Q: Right. "Fake it till you make it," etc.
A: You know what? I know exactly what you're saying. It's interesting to read David Foster Wallace on it. Because he was a guy who was supremely intelligent—a different order of intelligence, at least in his writing. And he went into a 12-step program thinking "This is all bullshit," and he writes about it and says that he's kind of amazed that it works. He actually embraces the simplicity of it. But I don't know if we're gonna go there.
Q: Go there in Californication?
A: In the show, yeah.
Q: I didn't know if you meant with me.
A: I'll take you.
Q: I just finished reading David Carr's book The Night of the Gun—he's the New York Times media columnist who fought his way back from addiction to cocaine and booze. He says that those 12-step slogans saved his life. It seems like brainwashing, but I guess ultimately you've got to accept that it works.
A: Yeah. "It works if you work it." That's another slogan.
Q: There's a point in The Joneses where your character makes a toast "to secret lives." Considering what you went through in 2008—announcing you were going into rehab for sex addiction—do you feel any anxiety about delivering a line like that?
A: No, no. . .
Q: Because that whole episode is barnacled onto your bio right now.
A: I hate to think of it that way. But it's probably right. A barnacle. Maybe not forever—I would hope. No, I never have concerns like that. Probably because I never think of a character that I'm going to play as any reflection on who I am. It's just words on a page that I'm going to try to make human.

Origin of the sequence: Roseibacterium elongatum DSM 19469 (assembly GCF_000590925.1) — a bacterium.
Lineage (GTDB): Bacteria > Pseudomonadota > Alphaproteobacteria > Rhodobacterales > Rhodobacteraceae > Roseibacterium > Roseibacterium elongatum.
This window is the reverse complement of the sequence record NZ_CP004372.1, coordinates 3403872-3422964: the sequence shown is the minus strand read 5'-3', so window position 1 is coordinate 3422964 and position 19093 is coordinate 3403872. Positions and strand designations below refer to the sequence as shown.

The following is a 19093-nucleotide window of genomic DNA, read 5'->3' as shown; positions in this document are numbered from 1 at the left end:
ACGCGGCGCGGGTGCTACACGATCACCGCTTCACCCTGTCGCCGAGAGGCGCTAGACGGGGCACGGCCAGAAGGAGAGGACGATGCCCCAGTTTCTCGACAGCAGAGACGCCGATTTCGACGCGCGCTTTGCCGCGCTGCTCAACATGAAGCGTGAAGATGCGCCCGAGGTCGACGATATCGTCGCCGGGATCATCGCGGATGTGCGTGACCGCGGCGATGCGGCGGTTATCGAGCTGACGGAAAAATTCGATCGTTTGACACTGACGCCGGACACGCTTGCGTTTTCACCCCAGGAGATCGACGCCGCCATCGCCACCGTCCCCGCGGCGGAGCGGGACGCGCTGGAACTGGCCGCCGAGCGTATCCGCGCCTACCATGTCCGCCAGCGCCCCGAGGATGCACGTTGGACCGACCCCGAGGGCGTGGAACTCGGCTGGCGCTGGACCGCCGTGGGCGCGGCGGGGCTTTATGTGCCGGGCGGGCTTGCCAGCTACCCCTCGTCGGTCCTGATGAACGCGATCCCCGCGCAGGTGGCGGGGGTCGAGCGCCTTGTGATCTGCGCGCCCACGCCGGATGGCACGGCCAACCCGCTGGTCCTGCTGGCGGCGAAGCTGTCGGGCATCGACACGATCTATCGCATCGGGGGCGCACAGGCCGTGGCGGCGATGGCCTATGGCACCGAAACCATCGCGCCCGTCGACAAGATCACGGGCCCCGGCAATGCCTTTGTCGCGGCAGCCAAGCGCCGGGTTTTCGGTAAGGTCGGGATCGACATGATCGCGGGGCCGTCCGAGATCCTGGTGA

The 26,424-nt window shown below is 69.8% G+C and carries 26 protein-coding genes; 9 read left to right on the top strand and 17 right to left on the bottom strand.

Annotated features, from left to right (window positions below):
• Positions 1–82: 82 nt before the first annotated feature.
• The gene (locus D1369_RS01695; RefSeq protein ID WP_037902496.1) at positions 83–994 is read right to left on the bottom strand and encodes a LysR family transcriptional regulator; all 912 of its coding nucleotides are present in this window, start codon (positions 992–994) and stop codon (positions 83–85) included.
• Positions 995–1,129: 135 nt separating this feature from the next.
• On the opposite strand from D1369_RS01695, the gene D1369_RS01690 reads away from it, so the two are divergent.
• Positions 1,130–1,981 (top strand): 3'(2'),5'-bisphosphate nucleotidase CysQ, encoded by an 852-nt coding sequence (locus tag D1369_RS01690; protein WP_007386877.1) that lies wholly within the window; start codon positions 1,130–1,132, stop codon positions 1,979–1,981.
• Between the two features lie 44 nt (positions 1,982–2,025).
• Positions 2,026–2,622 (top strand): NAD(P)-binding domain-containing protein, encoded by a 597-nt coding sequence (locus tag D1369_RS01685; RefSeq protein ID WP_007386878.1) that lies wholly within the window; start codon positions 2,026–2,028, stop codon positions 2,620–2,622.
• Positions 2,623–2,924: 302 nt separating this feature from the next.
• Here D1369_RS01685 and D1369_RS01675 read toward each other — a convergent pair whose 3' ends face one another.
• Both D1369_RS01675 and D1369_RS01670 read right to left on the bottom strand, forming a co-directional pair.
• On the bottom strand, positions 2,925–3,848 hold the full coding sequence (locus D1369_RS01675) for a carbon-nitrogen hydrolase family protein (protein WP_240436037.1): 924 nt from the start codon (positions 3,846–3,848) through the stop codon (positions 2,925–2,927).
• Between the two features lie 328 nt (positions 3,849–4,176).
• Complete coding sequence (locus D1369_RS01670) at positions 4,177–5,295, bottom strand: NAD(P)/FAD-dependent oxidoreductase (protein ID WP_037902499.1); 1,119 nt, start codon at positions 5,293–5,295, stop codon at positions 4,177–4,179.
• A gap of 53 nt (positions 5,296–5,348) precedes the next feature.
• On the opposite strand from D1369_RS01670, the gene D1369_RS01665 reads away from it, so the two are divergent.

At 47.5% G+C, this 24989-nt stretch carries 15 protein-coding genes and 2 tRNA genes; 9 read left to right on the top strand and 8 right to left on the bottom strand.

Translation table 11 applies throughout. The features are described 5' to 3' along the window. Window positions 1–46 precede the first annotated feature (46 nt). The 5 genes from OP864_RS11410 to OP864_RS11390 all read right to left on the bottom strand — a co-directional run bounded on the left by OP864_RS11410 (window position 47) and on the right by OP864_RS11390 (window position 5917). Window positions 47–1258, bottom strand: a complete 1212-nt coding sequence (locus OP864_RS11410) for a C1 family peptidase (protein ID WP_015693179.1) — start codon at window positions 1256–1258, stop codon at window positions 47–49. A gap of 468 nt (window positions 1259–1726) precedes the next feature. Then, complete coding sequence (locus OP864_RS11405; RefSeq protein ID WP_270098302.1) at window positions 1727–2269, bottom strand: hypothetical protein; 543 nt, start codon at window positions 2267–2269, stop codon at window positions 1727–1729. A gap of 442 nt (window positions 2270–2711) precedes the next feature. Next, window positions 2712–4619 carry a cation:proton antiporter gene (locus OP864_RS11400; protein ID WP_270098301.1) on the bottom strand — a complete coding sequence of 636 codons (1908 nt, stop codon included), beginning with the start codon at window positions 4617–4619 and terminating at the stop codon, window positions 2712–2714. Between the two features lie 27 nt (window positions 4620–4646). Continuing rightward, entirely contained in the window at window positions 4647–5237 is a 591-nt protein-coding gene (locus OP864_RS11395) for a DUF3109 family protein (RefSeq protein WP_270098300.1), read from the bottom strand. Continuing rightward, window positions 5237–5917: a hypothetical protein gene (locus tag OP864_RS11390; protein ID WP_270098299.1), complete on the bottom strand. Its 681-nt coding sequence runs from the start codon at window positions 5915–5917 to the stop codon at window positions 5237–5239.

Q: Is it a burden, though—that part of your story?
A: I mean, maybe it's annoying, but it'll pass. The gifts that I've been able to receive in my own personal life greatly outweigh any kind of annoyance or dissatisfaction. Nietzsche has this term—it's Latin, but it might've been a Greek perspective. It's amor fati. Love of fate. The way I understand it is, there is no other response to fate. You can't change it. It happens. So, I mean, what's a better response for your own personal happiness—to hate it or to love it? What happens if you say, "I'm happy with everything as it played out, because I have to be"?
[Read More on Details.com: Whatever Happened to the Sexual Fantasy?]
Q: That's liberating.
A: It takes a while to get there. Because sometimes you want everything exactly the way you want it. I have pride. I don't know if it's arrogance, but I'd like to be seen as an artist. I don't want to be reduced to a headline. And I think whenever sex is involved—whenever the word sex is involved—people kind of lose their consciousness immediately. It's like the red flag to the bull. Whatever constructive or educational dialogue that might come out of it—I haven't found yet that the waters are calm enough to actually have that conversation. I hope as a culture that we do it. It's nothing to be ashamed of, or lose your head over, either.